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Wednesday, 9 December 2009

Corruption Watch (Local Government)

Interesting development in the hearse corruption scandal currently under investigation. The ACC earlier this week arrested Top Motors Managing Director for allegedly attempting to bribe an Anti-Corruption Commission officer with K50m million :

Anti-corruption commission spokesperson Timothy Moono said the arrest follows investigations the commission has been conducting in the manner the Government of the Republic of Zambia procured 100 hearses from Top Motors and 60 three-tonne trucks for the 'Keep Zambia Clean Campaign.' Liang was alleged to have corruptly offered K50 million and gave K15 million cash gratification to an ACC officer as inducement or reward for the officer to destroy evidence and quicken investigations which the commission was conducting in the procurement of the hearses and trucks.

10 comments:

  1. Cho,

    Mr Bantubonse and his friends have to realise its in their long term interests to push for transparency - deals made under the table are not sustainable. The approach should be consultative and transparent.

    Bantubonse and company look at the mine's lifespan, and then they look at not paying taxes. And their 'profit optimisation' model will always be - we're not going to pay any taxes.

    It cannot be just the goverment that is corrupt for taking bribes to sell out the interest of the Zambian people and economy. The mines are actively involved in this corruption process. They pay bribes to the parties, to MPs, just to get them on board and prevent the country from levying taxes.

    There has to be an international body that can step in and wonder - why are the mines in Zambia not paying taxes? The WTO? Even the IMF and World Bank? I'm sure they don't want to be publicly known for encouraging corrupt practices, even though that is exactly what they are doing.

    Maybe someone can sue the IMF for the results of their disastrous policies? They have cost the Zambian economy over $10 billion in lost taxable revenues. Remember also that they advised Edith Nawakwi that "copper prices would not rise in her lifetime", just before the biggest boom in copper prices in a generation. Certainly if that is not incredibly incompetent, it is extremely corrupt?

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  2. Last year, we touched on the issue when Prof. Chirwa talked of sueing the IMF.

    Legal action against the IMF / World Bank?
    Thursday, 17 April 2008

    It appears Prof Chirwa (and his 'Harvard' and 'LSE' friends) are considering suing the World Bank / IMF over the privatisation of the mines (if elected?):

    Indeed, in the mid-term, Zambia should take the World Bank to international courts of law and seek compensation for lost revenue based on misappropriated advice that tightly tied Zambia’s negotiating hands and greatly influenced the outcome of the contracts negotiations. A good example is the mischief portrayed by the World Bank when they assured Zambia that some mines that were sold had finite life spans of up to 7 years........We will know when we go to court. Indeed I have been assured by my very good friends at the London School of Economics and Harvard University in USA that the World Bank and its advisers plus other players have a big case to answer. If taken to court we will win and we will be compensated for lost revenue. This will not be easy but as it stands it is 90 per cent achievable. With little more effort, we will do it.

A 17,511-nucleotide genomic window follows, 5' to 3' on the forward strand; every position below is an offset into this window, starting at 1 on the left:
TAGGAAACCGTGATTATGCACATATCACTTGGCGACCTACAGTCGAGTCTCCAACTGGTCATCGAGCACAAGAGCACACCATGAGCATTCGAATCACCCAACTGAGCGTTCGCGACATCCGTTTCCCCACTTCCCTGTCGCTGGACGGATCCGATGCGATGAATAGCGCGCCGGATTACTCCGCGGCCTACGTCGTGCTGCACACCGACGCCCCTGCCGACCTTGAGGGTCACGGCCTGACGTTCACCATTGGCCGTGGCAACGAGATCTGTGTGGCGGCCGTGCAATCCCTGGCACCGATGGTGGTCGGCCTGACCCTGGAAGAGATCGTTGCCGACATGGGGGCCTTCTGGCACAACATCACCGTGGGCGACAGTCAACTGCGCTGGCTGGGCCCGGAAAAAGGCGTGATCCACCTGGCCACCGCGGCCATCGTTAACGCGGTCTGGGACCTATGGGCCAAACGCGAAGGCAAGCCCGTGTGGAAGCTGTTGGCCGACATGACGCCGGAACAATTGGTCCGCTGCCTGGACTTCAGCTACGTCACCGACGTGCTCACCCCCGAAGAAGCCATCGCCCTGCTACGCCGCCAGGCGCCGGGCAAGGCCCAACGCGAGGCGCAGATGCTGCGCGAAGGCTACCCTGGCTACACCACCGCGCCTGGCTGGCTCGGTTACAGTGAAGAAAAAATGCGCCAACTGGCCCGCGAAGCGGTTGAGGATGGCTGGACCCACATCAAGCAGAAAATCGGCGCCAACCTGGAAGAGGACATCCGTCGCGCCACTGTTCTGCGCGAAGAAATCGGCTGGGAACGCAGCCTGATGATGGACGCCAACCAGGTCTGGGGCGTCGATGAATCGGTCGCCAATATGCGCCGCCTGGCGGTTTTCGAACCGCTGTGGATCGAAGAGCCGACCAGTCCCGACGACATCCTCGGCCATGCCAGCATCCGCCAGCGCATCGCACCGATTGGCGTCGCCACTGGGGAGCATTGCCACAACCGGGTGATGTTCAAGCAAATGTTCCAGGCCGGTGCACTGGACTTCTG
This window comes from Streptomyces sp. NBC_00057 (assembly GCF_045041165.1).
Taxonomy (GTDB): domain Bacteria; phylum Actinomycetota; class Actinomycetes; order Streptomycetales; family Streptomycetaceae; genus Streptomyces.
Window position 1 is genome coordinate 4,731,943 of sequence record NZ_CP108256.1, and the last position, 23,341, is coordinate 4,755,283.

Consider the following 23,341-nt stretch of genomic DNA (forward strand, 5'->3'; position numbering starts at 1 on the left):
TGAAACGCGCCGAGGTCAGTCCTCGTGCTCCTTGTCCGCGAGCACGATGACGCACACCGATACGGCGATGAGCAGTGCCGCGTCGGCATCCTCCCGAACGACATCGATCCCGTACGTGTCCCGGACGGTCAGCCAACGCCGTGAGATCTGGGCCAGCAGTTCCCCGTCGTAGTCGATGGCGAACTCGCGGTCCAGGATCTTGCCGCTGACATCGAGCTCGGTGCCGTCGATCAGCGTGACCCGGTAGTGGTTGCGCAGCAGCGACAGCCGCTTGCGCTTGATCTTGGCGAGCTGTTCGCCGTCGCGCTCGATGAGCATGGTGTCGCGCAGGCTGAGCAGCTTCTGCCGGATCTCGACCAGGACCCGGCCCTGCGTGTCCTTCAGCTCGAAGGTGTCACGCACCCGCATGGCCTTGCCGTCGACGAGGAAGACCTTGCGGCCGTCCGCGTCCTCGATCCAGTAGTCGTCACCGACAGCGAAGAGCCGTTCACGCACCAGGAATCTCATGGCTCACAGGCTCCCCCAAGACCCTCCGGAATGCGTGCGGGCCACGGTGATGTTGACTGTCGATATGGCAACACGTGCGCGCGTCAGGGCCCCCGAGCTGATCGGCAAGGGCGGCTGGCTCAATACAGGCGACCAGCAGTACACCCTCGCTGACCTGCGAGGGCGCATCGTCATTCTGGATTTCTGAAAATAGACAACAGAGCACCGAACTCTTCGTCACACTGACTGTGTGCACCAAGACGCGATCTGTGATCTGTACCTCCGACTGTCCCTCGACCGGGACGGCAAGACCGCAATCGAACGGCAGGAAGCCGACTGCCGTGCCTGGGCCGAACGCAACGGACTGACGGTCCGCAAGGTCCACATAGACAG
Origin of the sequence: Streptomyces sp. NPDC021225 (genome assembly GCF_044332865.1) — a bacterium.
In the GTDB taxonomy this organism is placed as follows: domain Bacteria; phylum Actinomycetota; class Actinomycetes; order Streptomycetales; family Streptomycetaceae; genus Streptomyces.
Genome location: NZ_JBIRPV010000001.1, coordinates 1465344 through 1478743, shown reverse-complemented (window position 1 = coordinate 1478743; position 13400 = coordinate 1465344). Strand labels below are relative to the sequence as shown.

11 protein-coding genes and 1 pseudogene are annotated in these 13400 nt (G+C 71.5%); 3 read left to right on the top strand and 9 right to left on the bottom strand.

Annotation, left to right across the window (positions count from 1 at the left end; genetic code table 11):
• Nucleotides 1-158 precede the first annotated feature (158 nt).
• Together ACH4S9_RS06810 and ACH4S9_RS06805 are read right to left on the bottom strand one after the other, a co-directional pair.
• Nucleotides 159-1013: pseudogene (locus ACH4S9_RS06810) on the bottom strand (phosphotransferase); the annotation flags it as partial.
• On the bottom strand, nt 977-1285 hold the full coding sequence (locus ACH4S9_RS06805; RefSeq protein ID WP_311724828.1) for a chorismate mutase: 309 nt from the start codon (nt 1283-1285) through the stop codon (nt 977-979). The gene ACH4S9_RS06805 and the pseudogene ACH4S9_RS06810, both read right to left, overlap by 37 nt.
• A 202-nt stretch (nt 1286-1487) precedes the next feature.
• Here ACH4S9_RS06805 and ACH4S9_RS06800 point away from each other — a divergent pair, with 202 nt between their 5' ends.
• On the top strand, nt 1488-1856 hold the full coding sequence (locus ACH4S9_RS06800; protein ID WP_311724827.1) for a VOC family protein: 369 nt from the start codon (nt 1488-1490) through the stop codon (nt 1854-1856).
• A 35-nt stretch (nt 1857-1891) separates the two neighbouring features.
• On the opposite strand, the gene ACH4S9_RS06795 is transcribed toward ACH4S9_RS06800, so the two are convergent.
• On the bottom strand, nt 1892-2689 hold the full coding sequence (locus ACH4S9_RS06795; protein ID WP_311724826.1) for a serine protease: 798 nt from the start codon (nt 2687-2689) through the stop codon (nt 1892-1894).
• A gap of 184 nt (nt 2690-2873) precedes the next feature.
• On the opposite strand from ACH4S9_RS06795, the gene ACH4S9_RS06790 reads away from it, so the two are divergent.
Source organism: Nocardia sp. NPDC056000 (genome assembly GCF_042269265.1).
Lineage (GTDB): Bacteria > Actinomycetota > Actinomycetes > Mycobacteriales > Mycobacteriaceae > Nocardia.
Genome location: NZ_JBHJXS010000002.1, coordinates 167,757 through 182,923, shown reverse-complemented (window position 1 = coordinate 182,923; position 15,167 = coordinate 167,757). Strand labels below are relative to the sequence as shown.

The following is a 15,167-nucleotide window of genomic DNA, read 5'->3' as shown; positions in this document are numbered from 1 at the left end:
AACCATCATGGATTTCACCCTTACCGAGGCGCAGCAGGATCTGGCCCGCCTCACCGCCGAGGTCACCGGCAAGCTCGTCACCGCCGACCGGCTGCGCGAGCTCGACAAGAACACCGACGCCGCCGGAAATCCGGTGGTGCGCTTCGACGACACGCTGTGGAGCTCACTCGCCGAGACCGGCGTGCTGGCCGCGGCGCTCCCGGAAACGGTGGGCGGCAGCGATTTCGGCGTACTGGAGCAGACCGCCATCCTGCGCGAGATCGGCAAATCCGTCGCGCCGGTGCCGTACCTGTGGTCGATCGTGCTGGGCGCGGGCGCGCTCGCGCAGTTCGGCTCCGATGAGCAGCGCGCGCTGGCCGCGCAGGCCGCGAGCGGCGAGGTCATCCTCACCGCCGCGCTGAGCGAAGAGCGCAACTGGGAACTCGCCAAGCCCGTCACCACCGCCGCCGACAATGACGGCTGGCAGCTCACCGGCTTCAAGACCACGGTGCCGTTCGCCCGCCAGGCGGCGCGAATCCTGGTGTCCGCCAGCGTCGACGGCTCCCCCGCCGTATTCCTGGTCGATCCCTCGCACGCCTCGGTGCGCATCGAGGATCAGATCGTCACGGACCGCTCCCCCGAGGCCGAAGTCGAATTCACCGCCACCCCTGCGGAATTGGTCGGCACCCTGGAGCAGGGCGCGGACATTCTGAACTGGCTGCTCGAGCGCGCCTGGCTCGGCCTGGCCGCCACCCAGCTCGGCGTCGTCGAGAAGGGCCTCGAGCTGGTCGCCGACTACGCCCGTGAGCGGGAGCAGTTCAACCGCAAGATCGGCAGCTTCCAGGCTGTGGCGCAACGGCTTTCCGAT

Hundreds of lawyers to sue IMF
    The Jakarta Post [online]
    January 20, 2003

    JAKARTA (JP): Hundreds of lawyers, grouped in the Team of Lawyers Who Care about the People's Hardship, will sue the Washington-based International Monetary Fund (IMF), team coordinator Hotman Paris Hutapea said here on Monday.

    "We will sue the IMF at the Central Jakarta District Court as the international agency has failed to help revive Indonesia's economic sector from the prolonged crisis," Hotman was quoted as saying by Antara.


    The IMF's Asian Legacy
    By Jacques-chai Chomthongdi
    Focus on Trade
    September 2000

    INTRODUCTION

    In October 1999, a South Korean trade union was the first organisation ever to attempt to sue the IMF for damages in response to the mass lay-offs caused by IMF policies.


    The Critique of Neoliberalism in Art
    The Johannesburg Workshop in Theory and Criticism
    Thursday, July 9, 2009

    Bamako (2006, Abderrahmane Sissako Mali): In this highly regarded film, Sissako imagines what it would look like for Africa to sue the IMF and the World Bank. He transforms the courtyard of a housing complex into a legal court, juxtaposing the court proceedings with the daily life of the courtyard: women dyeing fabrics, people bathing, children playing, the celebration of a marriage, and the occurrence of death. He creates “the common” Michael Hardt has advocated in his call for Africa to protest the policies that have been imposed on various countries.

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  3. MrK

    "It cannot be just the goverment that is corrupt for taking bribes to sell out the interest of the Zambian people and economy. The mines are actively involved in this corruption process. They pay bribes to the parties, to MPs, just to get them on board and prevent the country from levying taxes."

    I'm happy to see that we are not alone to shout against the GRZ and the corruption who increased a lot these last two year.. between GRZ, the parliament and the foreign mining groups.